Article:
Tuesday, May 29, 2007

California Tax Burden Among Worst in Nation

According to an article published last year, California ranks among the worst of the states in terms of its tax burdens on businesses and individual residents. The article points to last year's election results in which California voters approved additional taxes, as adding to the state's already high tax burden:
California may be back on its way to becoming Taxifornia – and that's before voters give their verdicts on Propositions 86 (cigarette tax), 87 (oil tax), 88 (property tax) and 89 (corporation tax). California was rated as having the 45th-worst tax climate among the 50 states in 2007, down from 42nd in 2005, according to the Tax Foundation's State Business Tax Climate Index, released this week.

The index measures five tax rates: corporate, individual income, sales, unemployment and property. The best states are, in order, Wyoming, South Dakota, Alaska, Nevada and Florida. After California, the worst states are Vermont, New York, New Jersey, Ohio and, worst of the worst: Rhode Island.

Curtis S. Dubay, an economist at the foundation and co-author of the report, told us that California's drop in the listings was not major, down just three spots, and was due to slight improvements in other states more than any worsening in California, where tax rates pretty much held steady the past year, except for the passing of some local school bonds. "It's possible to drop in the rankings just by standing still," he said. "The states tightly clump up at the bottom of the rankings. So any small change could make a difference."

The bottom line is that California's ranking was low, and remains low. Most jolting for Californians should be the comparison with neighboring states. In the overall tax index, Nevada ranks fourth, Oregon, 10th; Washington state, 11th; Utah, 16th; and Arizona, 28th.

The study offers an example from 2005 of how businesses make decisions based on tax rates: When Intel decided "to build a multibillion-dollar chip-making facility in Arizona due to its favorable income tax system. California struggles to retain businesses within its borders because Nevada provides a low-tax alternative." The study concludes that "taxes matter to businesses, and those places with the most competitive tax systems will reap the benefits of tax-friendly tax climates."
Taxifornia, Here We Come, Orange County Register (California), October 26, 2006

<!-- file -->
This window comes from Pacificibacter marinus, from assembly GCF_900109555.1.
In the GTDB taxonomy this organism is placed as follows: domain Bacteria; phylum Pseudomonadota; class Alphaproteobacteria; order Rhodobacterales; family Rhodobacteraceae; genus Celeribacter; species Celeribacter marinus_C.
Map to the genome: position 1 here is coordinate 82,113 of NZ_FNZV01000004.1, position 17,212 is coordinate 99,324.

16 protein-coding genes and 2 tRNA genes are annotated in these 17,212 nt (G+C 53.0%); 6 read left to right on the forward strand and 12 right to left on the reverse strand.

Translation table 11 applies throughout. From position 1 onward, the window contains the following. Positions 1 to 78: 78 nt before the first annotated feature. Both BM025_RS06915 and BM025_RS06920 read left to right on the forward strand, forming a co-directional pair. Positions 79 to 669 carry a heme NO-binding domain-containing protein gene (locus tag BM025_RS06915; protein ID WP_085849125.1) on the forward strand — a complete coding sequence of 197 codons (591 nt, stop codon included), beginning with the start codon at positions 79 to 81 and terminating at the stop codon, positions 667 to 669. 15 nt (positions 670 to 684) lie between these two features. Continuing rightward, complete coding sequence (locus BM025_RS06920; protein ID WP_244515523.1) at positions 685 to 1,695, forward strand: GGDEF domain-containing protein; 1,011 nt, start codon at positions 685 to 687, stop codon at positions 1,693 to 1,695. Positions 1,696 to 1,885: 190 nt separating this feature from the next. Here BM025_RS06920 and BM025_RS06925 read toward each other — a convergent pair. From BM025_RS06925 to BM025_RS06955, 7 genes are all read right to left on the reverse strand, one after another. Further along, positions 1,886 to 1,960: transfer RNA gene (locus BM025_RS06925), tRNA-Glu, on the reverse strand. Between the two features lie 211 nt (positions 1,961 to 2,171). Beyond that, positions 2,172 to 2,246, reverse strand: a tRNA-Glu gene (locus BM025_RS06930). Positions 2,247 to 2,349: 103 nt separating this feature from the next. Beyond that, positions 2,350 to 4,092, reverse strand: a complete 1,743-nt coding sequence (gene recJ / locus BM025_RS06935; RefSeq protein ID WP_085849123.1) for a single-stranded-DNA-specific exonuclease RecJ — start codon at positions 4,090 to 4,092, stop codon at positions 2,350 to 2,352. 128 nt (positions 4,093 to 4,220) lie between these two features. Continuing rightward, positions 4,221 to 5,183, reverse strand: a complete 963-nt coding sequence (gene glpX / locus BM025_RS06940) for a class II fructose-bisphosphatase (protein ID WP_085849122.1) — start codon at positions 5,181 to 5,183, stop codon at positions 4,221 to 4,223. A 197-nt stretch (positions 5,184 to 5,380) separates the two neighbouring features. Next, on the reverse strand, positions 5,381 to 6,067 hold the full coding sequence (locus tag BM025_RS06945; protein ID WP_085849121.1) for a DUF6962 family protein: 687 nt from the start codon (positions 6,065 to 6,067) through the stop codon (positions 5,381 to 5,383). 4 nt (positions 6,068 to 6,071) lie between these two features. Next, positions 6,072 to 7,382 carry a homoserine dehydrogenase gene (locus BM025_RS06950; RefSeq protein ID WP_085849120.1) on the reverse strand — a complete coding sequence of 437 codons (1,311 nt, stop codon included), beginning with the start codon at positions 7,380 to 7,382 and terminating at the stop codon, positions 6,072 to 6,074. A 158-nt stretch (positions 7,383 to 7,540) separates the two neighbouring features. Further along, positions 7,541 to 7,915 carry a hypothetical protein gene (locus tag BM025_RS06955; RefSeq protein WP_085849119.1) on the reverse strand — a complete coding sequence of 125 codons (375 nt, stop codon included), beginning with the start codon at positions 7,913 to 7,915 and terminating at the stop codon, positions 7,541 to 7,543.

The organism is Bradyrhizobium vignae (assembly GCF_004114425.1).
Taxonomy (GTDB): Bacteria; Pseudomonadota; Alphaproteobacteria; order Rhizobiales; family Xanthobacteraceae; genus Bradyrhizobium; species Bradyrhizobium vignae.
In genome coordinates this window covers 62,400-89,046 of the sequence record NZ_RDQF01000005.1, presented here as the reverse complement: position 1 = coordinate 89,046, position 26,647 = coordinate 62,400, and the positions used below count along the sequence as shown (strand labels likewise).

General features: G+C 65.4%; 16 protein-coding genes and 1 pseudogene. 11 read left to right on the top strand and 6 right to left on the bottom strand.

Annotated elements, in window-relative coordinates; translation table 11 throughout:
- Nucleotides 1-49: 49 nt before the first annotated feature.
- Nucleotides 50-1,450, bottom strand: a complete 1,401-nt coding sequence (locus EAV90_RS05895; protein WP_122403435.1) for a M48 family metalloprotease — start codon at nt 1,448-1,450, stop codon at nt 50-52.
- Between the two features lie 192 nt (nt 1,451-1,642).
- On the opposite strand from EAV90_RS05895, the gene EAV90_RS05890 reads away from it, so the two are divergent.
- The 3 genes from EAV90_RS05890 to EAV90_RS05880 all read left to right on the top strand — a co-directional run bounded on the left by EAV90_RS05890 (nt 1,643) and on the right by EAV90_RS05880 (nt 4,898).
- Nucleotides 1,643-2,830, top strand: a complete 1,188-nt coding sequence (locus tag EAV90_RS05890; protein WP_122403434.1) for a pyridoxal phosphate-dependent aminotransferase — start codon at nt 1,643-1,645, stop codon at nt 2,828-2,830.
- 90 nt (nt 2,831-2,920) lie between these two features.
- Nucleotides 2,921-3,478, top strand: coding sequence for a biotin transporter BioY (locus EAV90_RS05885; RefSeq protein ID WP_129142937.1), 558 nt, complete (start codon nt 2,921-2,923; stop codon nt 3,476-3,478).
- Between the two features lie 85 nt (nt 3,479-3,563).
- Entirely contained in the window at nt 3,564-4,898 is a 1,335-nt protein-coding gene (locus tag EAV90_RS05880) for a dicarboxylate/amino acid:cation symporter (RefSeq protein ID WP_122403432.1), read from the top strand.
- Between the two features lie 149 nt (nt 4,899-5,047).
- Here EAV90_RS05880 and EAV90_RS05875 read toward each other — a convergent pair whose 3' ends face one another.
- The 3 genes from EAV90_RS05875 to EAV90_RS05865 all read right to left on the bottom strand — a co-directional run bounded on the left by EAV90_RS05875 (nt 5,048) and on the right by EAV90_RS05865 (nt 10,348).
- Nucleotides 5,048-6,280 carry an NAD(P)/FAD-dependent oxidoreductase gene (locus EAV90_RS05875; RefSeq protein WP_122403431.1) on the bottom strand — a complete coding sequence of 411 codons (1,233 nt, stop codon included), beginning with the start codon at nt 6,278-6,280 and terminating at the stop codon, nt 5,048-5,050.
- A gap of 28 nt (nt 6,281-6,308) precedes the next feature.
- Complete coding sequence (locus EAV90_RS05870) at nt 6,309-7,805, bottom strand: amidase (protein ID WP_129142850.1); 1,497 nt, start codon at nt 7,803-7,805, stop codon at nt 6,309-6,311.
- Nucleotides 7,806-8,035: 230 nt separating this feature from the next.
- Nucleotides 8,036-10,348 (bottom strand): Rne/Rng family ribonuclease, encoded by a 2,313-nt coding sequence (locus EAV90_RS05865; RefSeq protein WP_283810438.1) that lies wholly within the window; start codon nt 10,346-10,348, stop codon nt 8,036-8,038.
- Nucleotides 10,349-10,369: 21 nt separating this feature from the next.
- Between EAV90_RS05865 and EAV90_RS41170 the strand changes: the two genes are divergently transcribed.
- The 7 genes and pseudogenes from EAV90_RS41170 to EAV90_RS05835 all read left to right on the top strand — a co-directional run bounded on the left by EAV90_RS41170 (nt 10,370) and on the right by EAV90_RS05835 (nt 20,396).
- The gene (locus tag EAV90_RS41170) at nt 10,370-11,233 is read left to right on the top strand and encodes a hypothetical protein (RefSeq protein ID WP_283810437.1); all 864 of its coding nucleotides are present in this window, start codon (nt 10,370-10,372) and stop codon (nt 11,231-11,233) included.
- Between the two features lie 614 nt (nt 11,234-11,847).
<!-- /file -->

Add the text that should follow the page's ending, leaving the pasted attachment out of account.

Likewise, California-based Countrywide Financial's CEO told shareholders employees that don't need to be in California will increasingly be hired in or relocated to Arizona instead, as a result of the tax and regulatory environment in California, which he characterized as out of control.

For most California small businesses, however, it makes little sense to form a corporation or LLC out of state (e.g., in Nevada or Delaware), which in most instances ends up costing more in initial and ongoing legal and accounting expenses, and saving nothing in taxes. If the business' owners are willing to relocate, then indeed California is, as the article points out, due to its political climate, among the least attractive for businesses, and Nevada is certainly preferable. But for those Californians not willing to move out of state and take their business with them (as many have in recent years), California remains the logical choice for incorporating a California business in most instances.

Monday, May 21, 2007

California Employees Granted Three Years to Sue Employers for Compensation for Missed Breaks

The California Supreme Court today ruled that employees have up to three years to pursue claims that their employer failed to provide required breaks, not one as was previously assumed by many employers. The stakes are high, because California law provides that, upon filing a claim, employers must pay to an employee one hour of pay for each rest or meal break that was not provided to the employee in accordance with California employment law. The law, enacted in 2000, has spurred numerous class action law suits.

California employers should take this opportunity to have an employment attorney review their employee manual and employment practices to ensure compliance and to assist in avoiding many of the legal land mines that exist in this area for unwary employers. Those without an employee manual or a knowledge of California employment law are especially vulnerable and should take heed of this warning.

The case in question is Murphy v. Kenneth Cole Productions, Inc., 07 C.D.O.S. 3958. More details on the ruling can be found at Law.com